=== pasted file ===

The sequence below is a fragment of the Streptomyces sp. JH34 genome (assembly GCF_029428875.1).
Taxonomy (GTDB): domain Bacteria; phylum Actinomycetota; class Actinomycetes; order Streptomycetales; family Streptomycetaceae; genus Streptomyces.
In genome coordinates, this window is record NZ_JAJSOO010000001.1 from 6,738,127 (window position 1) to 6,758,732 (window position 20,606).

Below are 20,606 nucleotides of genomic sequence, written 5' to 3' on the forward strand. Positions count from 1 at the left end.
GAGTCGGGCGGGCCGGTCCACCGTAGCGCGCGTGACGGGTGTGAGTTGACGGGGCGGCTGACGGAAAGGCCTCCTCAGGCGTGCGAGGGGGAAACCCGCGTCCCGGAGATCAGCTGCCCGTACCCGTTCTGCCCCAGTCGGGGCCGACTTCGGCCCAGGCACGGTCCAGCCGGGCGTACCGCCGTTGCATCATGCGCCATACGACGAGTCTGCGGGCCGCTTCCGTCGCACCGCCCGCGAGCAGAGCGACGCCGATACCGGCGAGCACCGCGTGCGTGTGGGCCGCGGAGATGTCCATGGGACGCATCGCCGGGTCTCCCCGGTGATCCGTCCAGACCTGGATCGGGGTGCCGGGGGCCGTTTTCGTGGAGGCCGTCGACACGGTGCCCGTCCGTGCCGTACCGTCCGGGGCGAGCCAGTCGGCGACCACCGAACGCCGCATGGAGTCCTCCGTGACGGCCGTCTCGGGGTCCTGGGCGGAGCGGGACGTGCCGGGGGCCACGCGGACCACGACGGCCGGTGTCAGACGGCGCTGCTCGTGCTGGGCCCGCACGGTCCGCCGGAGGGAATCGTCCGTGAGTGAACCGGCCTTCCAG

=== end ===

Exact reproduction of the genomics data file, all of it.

The sequence below is a fragment of the Streptomyces sp. JH34 genome (assembly GCF_029428875.1).
Taxonomy (GTDB): domain Bacteria; phylum Actinomycetota; class Actinomycetes; order Streptomycetales; family Streptomycetaceae; genus Streptomyces.
In genome coordinates, this window is record NZ_JAJSOO010000001.1 from 6,738,127 (window position 1) to 6,758,732 (window position 20,606).

Below are 20,606 nucleotides of genomic sequence, written 5' to 3' on the forward strand. Positions count from 1 at the left end.
GAGTCGGGCGGGCCGGTCCACCGTAGCGCGCGTGACGGGTGTGAGTTGACGGGGCGGCTGACGGAAAGGCCTCCTCAGGCGTGCGAGGGGGAAACCCGCGTCCCGGAGATCAGCTGCCCGTACCCGTTCTGCCCCAGTCGGGGCCGACTTCGGCCCAGGCACGGTCCAGCCGGGCGTACCGCCGTTGCATCATGCGCCATACGACGAGTCTGCGGGCCGCTTCCGTCGCACCGCCCGCGAGCAGAGCGACGCCGATACCGGCGAGCACCGCGTGCGTGTGGGCCGCGGAGATGTCCATGGGACGCATCGCCGGGTCTCCCCGGTGATCCGTCCAGACCTGGATCGGGGTGCCGGGGGCCGTTTTCGTGGAGGCCGTCGACACGGTGCCCGTCCGTGCCGTACCGTCCGGGGCGAGCCAGTCGGCGACCACCGAACGCCGCATGGAGTCCTCCGTGACGGCCGTCTCGGGGTCCTGGGCGGAGCGGGACGTGCCGGGGGCCACGCGGACCACGACGGCCGGTGTCAGACGGCGCTGCTCGTGCTGGGCCCGCACGGTCCGCCGGAGGGAATCGTCCGTGAGTGAACCGGCCTTCCAG